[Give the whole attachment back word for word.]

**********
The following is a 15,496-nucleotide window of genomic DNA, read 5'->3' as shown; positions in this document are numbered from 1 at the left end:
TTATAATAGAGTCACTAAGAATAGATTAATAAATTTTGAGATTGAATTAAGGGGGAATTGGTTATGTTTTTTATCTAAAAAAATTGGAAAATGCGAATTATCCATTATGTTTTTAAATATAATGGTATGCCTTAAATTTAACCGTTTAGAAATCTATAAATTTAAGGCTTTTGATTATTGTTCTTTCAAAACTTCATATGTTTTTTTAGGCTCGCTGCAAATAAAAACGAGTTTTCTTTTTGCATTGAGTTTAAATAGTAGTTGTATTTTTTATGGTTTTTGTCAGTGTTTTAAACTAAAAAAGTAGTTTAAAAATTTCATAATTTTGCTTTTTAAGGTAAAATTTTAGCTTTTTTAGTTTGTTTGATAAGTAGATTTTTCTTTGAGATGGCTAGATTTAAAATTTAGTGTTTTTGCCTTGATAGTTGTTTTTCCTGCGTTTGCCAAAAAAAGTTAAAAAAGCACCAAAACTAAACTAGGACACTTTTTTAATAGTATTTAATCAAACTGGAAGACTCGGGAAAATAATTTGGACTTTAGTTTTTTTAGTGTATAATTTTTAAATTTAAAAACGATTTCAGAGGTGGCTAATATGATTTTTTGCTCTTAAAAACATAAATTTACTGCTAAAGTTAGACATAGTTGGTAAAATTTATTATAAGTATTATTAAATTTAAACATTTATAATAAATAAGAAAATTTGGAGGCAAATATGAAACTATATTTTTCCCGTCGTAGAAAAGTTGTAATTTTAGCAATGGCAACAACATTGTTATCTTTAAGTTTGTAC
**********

The following is a 15,496-nucleotide window of genomic DNA, read 5'->3' as shown; positions in this document are numbered from 1 at the left end:
TTATAATAGAGTCACTAAGAATAGATTAATAAATTTTGAGATTGAATTAAGGGGGAATTGGTTATGTTTTTTATCTAAAAAAATTGGAAAATGCGAATTATCCATTATGTTTTTAAATATAATGGTATGCCTTAAATTTAACCGTTTAGAAATCTATAAATTTAAGGCTTTTGATTATTGTTCTTTCAAAACTTCATATGTTTTTTTAGGCTCGCTGCAAATAAAAACGAGTTTTCTTTTTGCATTGAGTTTAAATAGTAGTTGTATTTTTTATGGTTTTTGTCAGTGTTTTAAACTAAAAAAGTAGTTTAAAAATTTCATAATTTTGCTTTTTAAGGTAAAATTTTAGCTTTTTTAGTTTGTTTGATAAGTAGATTTTTCTTTGAGATGGCTAGATTTAAAATTTAGTGTTTTTGCCTTGATAGTTGTTTTTCCTGCGTTTGCCAAAAAAAGTTAAAAAAGCACCAAAACTAAACTAGGACACTTTTTTAATAGTATTTAATCAAACTGGAAGACTCGGGAAAATAATTTGGACTTTAGTTTTTTTAGTGTATAATTTTTAAATTTAAAAACGATTTCAGAGGTGGCTAATATGATTTTTTGCTCTTAAAAACATAAATTTACTGCTAAAGTTAGACATAGTTGGTAAAATTTATTATAAGTATTATTAAATTTAAACATTTATAATAAATAAGAAAATTTGGAGGCAAATATGAAACTATATTTTTCCCGTCGTAGAAAAGTTGTAATTTTAGCAATGGCAACAACATTGTTATCTTTAAGTTTGTAC